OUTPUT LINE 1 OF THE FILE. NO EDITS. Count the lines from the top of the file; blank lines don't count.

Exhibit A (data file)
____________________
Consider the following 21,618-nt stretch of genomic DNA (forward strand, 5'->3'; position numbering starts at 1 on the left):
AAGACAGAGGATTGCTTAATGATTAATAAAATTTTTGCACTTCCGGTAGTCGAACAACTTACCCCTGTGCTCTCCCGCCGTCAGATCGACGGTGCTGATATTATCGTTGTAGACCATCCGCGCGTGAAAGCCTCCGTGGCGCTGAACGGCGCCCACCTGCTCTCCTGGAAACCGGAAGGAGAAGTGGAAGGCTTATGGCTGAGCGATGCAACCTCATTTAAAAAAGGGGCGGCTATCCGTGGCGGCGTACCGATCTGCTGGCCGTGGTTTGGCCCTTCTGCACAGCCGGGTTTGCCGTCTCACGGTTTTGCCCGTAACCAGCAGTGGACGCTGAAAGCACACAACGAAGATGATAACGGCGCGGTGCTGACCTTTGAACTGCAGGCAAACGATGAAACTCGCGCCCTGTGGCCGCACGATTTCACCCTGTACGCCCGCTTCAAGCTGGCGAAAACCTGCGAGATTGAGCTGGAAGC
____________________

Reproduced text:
Consider the following 21,618-nt stretch of genomic DNA (forward strand, 5'->3'; position numbering starts at 1 on the left):